Today in Geek History: William Herschel Discovers Uranus
We love our planets. We clap our hands when we discover something new about one, we raise our hands when their moons need naming, and we lament when it turns out one of them isn’t a planet after all (but we secretly still pretend it is). We also positively freak out when we discover a new one. For example: On March 13th, 1781, astronomer Sir Frederick William Herschel announced the discovery of Uranus. Astronomical comedy was never the same, because no celestial object can generate more jokes than Uranus.
The interesting part of this story is that we already knew about Uranus. It was up there, drifting dimly, one of the few planets visible to the naked eye — just barely, if you knew where to look. English astronomer John Flamsteed noticed it almost one hundred years prior, but we always just assumed it was a star.
It wasn’t until Herschel did a survey of all stars down to a magnitude eight — those significantly dimmer than can be seen by the naked eye — that he noticed one that was a little off. He assumed it was a comet. It moved differently, but it did lack a tail. The others he told about his findings believed it was a planet long before he did, but Herschel — Sir Freddy to his friends? — is still credited with finding it. Oh, and he also discovered infrared radiation, and the Herschel Space Observatory is, of course, named after him.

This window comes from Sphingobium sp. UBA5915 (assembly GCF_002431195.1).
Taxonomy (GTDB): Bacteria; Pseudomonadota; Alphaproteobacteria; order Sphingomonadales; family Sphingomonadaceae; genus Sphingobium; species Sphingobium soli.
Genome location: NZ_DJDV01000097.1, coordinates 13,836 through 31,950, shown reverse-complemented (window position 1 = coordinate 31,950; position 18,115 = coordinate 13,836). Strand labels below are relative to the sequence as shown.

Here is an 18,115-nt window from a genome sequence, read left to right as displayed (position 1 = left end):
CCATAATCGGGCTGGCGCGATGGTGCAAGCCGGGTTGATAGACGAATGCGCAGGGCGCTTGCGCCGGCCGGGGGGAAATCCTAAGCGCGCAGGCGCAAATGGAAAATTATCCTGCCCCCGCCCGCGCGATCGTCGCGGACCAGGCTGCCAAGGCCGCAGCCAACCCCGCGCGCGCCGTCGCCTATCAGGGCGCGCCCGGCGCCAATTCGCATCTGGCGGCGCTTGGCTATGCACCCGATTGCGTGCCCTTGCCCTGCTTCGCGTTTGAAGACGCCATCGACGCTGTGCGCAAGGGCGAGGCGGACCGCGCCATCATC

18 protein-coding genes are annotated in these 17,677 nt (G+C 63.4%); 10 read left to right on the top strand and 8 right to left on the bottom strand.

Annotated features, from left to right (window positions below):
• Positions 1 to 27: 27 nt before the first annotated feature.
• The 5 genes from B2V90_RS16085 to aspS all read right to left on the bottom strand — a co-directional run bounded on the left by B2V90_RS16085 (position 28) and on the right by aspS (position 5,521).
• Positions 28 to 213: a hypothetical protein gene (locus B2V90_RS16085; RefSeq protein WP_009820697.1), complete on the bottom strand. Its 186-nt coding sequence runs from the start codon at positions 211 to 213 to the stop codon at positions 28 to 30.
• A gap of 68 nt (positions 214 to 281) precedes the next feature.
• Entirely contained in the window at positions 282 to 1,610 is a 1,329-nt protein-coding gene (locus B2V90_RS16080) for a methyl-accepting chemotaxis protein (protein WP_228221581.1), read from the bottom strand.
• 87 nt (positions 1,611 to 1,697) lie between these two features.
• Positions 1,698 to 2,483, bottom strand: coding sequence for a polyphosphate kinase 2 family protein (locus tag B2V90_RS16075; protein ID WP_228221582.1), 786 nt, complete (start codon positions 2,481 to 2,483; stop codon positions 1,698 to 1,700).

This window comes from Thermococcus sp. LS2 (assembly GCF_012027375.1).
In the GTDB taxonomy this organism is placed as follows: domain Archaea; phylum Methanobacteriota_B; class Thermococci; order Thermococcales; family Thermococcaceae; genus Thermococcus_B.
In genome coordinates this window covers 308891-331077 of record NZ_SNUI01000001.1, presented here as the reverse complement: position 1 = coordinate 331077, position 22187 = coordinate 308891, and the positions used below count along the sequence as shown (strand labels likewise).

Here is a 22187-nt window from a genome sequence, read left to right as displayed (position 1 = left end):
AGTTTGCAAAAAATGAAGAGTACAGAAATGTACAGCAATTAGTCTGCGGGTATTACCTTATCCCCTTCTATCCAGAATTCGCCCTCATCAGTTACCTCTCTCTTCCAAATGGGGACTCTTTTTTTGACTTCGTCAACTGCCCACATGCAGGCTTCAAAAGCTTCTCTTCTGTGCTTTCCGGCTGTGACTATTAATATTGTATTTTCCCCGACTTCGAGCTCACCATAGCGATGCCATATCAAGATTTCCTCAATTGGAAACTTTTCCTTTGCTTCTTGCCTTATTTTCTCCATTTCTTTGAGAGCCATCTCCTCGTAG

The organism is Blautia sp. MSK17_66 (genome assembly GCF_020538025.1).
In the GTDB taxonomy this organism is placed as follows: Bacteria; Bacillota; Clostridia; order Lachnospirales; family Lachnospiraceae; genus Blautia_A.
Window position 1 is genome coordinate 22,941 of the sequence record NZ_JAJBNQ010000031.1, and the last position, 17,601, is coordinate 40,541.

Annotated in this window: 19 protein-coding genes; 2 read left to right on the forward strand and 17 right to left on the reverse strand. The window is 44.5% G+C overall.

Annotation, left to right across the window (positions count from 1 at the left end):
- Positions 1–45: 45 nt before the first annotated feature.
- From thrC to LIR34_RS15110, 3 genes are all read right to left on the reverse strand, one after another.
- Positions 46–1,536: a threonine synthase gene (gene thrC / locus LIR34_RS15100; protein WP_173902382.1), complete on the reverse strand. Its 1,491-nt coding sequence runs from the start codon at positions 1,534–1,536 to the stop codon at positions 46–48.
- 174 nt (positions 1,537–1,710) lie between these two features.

And because Pluto hasn’t been in the news enough lately, it’s worth mentioning that on this day in 1930, Pluto’s discovery was also announced. They’d known about it for almost a month by then, but they held off talking up the then-9th-planet to coincide with Uranus’s 1781 debut.
Hey, did you ever notice that Uranus breaks the mold of planetary names? Uranus is Greek god (the father of Cronus, aka Saturn), sort of, not Roman like all the rest. Mostly this seems to be because there really wasn’t any Roman equivalent. They called him Caelus, the Sky Father, but he wasn’t a proper god in Greek myth — more of a primordial personification of the sky born from Chaos. Mythology is murky.
Still, it’s way more fun to say Uranus.
(Images courtesy of Wikipedia)
- Our favorite images from the Herschel Space Observatory
- Geek history: Voyage 1 snaps pics of Jupiter and Uranus
- NASA accepting proposals on what to do with their spiffy new telescopes
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